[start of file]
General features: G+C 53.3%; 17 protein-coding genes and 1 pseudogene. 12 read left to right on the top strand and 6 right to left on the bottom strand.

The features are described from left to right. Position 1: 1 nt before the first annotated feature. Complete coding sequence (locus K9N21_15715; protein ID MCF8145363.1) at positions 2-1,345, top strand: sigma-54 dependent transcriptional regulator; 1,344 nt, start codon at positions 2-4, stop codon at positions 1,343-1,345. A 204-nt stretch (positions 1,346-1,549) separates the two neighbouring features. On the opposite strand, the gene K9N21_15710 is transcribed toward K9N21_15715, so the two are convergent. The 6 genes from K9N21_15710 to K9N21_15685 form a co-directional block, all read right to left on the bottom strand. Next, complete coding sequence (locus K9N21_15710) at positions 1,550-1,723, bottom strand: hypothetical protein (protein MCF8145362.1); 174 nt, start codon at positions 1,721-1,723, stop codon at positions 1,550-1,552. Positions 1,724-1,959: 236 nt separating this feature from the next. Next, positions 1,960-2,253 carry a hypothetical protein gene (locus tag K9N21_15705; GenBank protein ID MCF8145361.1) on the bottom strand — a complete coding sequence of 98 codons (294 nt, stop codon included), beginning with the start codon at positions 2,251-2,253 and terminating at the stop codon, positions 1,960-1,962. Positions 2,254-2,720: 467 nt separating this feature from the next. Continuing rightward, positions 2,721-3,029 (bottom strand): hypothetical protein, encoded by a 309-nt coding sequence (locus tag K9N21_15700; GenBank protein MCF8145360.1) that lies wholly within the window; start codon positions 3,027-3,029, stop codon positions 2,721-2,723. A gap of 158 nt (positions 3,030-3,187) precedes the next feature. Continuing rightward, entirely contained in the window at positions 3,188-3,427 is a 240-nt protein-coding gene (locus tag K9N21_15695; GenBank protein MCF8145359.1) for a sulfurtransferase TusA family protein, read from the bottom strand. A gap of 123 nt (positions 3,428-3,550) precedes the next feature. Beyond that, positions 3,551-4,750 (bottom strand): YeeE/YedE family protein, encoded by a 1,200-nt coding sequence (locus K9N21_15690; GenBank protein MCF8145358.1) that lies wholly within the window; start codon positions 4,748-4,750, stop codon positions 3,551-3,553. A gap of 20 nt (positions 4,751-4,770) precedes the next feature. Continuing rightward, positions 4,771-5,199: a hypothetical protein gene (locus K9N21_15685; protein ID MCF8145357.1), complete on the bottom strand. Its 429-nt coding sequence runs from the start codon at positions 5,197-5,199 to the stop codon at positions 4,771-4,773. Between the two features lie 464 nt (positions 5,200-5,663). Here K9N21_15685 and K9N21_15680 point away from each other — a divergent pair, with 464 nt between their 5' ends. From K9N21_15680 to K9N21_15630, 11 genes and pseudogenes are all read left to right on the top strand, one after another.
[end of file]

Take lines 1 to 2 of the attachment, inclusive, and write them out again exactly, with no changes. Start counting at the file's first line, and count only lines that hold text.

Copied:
General features: G+C 53.3%; 17 protein-coding genes and 1 pseudogene. 12 read left to right on the top strand and 6 right to left on the bottom strand.

The features are described from left to right. Position 1: 1 nt before the first annotated feature. Complete coding sequence (locus K9N21_15715; protein ID MCF8145363.1) at positions 2-1,345, top strand: sigma-54 dependent transcriptional regulator; 1,344 nt, start codon at positions 2-4, stop codon at positions 1,343-1,345. A 204-nt stretch (positions 1,346-1,549) separates the two neighbouring features. On the opposite strand, the gene K9N21_15710 is transcribed toward K9N21_15715, so the two are convergent. The 6 genes from K9N21_15710 to K9N21_15685 form a co-directional block, all read right to left on the bottom strand. Next, complete coding sequence (locus K9N21_15710) at positions 1,550-1,723, bottom strand: hypothetical protein (protein MCF8145362.1); 174 nt, start codon at positions 1,721-1,723, stop codon at positions 1,550-1,552. Positions 1,724-1,959: 236 nt separating this feature from the next. Next, positions 1,960-2,253 carry a hypothetical protein gene (locus tag K9N21_15705; GenBank protein ID MCF8145361.1) on the bottom strand — a complete coding sequence of 98 codons (294 nt, stop codon included), beginning with the start codon at positions 2,251-2,253 and terminating at the stop codon, positions 1,960-1,962. Positions 2,254-2,720: 467 nt separating this feature from the next. Continuing rightward, positions 2,721-3,029 (bottom strand): hypothetical protein, encoded by a 309-nt coding sequence (locus tag K9N21_15700; GenBank protein MCF8145360.1) that lies wholly within the window; start codon positions 3,027-3,029, stop codon positions 2,721-2,723. A gap of 158 nt (positions 3,030-3,187) precedes the next feature. Continuing rightward, entirely contained in the window at positions 3,188-3,427 is a 240-nt protein-coding gene (locus tag K9N21_15695; GenBank protein MCF8145359.1) for a sulfurtransferase TusA family protein, read from the bottom strand. A gap of 123 nt (positions 3,428-3,550) precedes the next feature. Beyond that, positions 3,551-4,750 (bottom strand): YeeE/YedE family protein, encoded by a 1,200-nt coding sequence (locus K9N21_15690; GenBank protein MCF8145358.1) that lies wholly within the window; start codon positions 4,748-4,750, stop codon positions 3,551-3,553. A gap of 20 nt (positions 4,751-4,770) precedes the next feature. Continuing rightward, positions 4,771-5,199: a hypothetical protein gene (locus K9N21_15685; protein ID MCF8145357.1), complete on the bottom strand. Its 429-nt coding sequence runs from the start codon at positions 5,197-5,199 to the stop codon at positions 4,771-4,773. Between the two features lie 464 nt (positions 5,200-5,663). Here K9N21_15685 and K9N21_15680 point away from each other — a divergent pair, with 464 nt between their 5' ends. From K9N21_15680 to K9N21_15630, 11 genes and pseudogenes are all read left to right on the top strand, one after another.